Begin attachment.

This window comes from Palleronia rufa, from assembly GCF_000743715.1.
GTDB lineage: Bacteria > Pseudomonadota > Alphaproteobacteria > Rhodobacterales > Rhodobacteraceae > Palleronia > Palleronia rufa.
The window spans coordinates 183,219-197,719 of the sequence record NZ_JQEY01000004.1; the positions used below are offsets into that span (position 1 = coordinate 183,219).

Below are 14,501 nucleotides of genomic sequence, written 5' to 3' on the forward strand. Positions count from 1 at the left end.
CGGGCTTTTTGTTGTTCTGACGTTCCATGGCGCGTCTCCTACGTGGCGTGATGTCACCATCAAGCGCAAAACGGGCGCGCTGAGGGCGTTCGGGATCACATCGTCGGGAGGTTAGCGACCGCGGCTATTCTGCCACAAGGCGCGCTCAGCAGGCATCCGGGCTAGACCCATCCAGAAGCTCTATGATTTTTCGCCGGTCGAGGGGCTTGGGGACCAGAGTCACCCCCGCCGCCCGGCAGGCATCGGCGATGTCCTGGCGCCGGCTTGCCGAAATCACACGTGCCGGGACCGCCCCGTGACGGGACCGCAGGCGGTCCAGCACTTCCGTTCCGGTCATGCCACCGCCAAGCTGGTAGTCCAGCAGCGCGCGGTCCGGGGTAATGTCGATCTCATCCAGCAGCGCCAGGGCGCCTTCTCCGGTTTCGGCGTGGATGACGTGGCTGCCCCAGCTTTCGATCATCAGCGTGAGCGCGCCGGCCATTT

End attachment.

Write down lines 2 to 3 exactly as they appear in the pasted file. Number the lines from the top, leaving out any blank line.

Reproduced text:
GTDB lineage: Bacteria > Pseudomonadota > Alphaproteobacteria > Rhodobacterales > Rhodobacteraceae > Palleronia > Palleronia rufa.
The window spans coordinates 183,219-197,719 of the sequence record NZ_JQEY01000004.1; the positions used below are offsets into that span (position 1 = coordinate 183,219).